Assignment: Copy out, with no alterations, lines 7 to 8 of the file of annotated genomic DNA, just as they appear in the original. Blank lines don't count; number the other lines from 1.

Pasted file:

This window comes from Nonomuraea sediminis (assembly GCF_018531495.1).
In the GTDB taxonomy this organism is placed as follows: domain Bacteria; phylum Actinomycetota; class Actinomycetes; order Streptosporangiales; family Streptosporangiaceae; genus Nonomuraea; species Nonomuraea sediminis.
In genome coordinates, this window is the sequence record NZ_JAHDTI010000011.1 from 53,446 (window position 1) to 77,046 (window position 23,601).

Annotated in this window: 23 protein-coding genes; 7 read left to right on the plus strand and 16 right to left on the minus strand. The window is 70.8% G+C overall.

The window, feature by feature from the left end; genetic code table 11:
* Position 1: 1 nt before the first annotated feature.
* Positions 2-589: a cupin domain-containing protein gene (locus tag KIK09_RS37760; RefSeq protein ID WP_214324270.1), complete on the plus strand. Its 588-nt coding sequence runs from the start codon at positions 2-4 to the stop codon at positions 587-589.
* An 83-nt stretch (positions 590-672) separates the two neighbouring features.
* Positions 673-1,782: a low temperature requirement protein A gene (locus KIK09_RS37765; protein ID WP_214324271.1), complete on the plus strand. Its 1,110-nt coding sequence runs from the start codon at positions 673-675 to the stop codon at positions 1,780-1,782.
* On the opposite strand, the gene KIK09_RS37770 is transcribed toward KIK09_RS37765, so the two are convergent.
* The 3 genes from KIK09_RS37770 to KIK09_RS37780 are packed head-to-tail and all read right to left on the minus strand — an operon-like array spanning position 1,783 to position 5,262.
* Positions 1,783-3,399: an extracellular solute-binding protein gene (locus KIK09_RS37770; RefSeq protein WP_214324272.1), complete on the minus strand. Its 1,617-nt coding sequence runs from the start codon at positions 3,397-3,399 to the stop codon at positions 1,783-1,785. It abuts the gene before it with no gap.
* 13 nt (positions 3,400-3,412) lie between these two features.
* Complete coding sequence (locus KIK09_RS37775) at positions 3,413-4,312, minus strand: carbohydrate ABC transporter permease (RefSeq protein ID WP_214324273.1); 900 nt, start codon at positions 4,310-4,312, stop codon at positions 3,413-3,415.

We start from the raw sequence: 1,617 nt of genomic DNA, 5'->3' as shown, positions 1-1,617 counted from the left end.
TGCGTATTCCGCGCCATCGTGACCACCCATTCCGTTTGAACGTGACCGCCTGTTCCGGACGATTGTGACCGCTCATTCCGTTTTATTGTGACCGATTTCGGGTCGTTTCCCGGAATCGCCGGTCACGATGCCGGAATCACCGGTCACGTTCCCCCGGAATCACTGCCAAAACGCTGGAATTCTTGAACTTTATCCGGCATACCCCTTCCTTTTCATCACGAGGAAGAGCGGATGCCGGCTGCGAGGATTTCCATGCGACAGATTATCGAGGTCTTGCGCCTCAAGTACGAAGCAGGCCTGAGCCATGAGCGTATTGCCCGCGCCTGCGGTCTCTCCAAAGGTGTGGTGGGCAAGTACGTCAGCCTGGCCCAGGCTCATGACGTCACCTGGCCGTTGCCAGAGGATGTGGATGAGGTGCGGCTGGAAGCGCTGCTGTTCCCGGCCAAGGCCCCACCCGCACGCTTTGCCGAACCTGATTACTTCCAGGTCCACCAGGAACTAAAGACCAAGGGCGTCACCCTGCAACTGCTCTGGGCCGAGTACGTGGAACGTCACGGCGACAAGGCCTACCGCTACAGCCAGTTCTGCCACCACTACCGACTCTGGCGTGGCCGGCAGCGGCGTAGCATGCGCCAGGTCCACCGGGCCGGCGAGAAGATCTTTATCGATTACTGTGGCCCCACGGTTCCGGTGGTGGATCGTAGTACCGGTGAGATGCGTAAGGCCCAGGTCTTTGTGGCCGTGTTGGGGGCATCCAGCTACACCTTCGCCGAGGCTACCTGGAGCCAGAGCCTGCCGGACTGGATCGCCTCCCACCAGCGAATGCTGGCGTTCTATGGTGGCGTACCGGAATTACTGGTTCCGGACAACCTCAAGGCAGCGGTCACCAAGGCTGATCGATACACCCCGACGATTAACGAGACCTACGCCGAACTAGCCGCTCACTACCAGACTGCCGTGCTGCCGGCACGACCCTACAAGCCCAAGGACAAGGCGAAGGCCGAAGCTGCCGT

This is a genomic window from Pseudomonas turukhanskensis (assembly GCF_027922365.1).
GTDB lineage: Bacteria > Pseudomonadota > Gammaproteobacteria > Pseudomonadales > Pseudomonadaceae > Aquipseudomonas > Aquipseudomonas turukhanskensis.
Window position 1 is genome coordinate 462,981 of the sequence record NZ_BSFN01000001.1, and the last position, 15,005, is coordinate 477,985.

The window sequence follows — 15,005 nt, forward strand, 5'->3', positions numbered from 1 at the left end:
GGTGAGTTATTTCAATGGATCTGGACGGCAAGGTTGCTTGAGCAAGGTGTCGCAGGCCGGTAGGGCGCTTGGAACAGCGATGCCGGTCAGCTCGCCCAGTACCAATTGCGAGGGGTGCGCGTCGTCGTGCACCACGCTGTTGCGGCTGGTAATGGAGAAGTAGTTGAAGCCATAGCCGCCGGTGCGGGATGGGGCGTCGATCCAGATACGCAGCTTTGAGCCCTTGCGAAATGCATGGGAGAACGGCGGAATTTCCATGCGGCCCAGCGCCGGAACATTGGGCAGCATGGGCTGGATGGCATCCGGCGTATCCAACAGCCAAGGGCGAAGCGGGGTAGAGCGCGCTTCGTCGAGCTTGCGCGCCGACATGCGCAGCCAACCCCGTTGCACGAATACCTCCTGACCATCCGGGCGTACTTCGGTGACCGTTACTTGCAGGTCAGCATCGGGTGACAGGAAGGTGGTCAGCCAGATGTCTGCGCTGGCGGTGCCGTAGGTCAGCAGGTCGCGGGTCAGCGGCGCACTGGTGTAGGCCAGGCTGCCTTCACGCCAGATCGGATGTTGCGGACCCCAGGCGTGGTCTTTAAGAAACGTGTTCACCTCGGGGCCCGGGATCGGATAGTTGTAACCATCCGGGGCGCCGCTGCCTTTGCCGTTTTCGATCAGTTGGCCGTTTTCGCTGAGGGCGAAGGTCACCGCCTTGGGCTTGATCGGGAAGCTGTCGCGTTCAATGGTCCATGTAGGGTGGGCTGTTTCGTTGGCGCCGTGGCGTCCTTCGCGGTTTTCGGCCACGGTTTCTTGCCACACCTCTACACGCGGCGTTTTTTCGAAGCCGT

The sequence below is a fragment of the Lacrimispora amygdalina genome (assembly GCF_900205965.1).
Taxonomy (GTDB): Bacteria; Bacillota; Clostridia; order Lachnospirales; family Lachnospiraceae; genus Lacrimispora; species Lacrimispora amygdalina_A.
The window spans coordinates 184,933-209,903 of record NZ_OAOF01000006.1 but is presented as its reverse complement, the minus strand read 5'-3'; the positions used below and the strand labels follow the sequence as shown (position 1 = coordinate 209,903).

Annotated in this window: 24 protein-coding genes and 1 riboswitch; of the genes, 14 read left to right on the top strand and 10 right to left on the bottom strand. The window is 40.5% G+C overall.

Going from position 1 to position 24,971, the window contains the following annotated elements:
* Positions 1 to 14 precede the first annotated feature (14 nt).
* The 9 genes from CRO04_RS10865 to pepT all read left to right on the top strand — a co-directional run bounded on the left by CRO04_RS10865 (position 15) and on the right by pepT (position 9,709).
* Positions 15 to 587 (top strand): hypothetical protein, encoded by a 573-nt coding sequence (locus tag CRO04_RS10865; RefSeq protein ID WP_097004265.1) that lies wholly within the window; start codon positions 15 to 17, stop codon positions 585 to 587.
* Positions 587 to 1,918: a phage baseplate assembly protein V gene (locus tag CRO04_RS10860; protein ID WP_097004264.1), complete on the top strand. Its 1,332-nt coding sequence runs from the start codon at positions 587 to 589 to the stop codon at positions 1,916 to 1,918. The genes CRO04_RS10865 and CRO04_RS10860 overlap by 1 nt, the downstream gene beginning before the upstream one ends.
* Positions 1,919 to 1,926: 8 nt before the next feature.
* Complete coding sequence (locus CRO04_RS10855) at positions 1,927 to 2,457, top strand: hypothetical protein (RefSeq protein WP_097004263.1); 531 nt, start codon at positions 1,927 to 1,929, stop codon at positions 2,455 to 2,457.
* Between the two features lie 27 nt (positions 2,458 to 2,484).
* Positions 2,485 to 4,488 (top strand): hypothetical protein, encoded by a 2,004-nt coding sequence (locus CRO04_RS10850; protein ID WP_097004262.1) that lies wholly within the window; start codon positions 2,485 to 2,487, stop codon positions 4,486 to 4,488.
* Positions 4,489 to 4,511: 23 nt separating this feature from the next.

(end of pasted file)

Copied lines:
* Positions 2-589: a cupin domain-containing protein gene (locus tag KIK09_RS37760; RefSeq protein ID WP_214324270.1), complete on the plus strand. Its 588-nt coding sequence runs from the start codon at positions 2-4 to the stop codon at positions 587-589.
* An 83-nt stretch (positions 590-672) separates the two neighbouring features.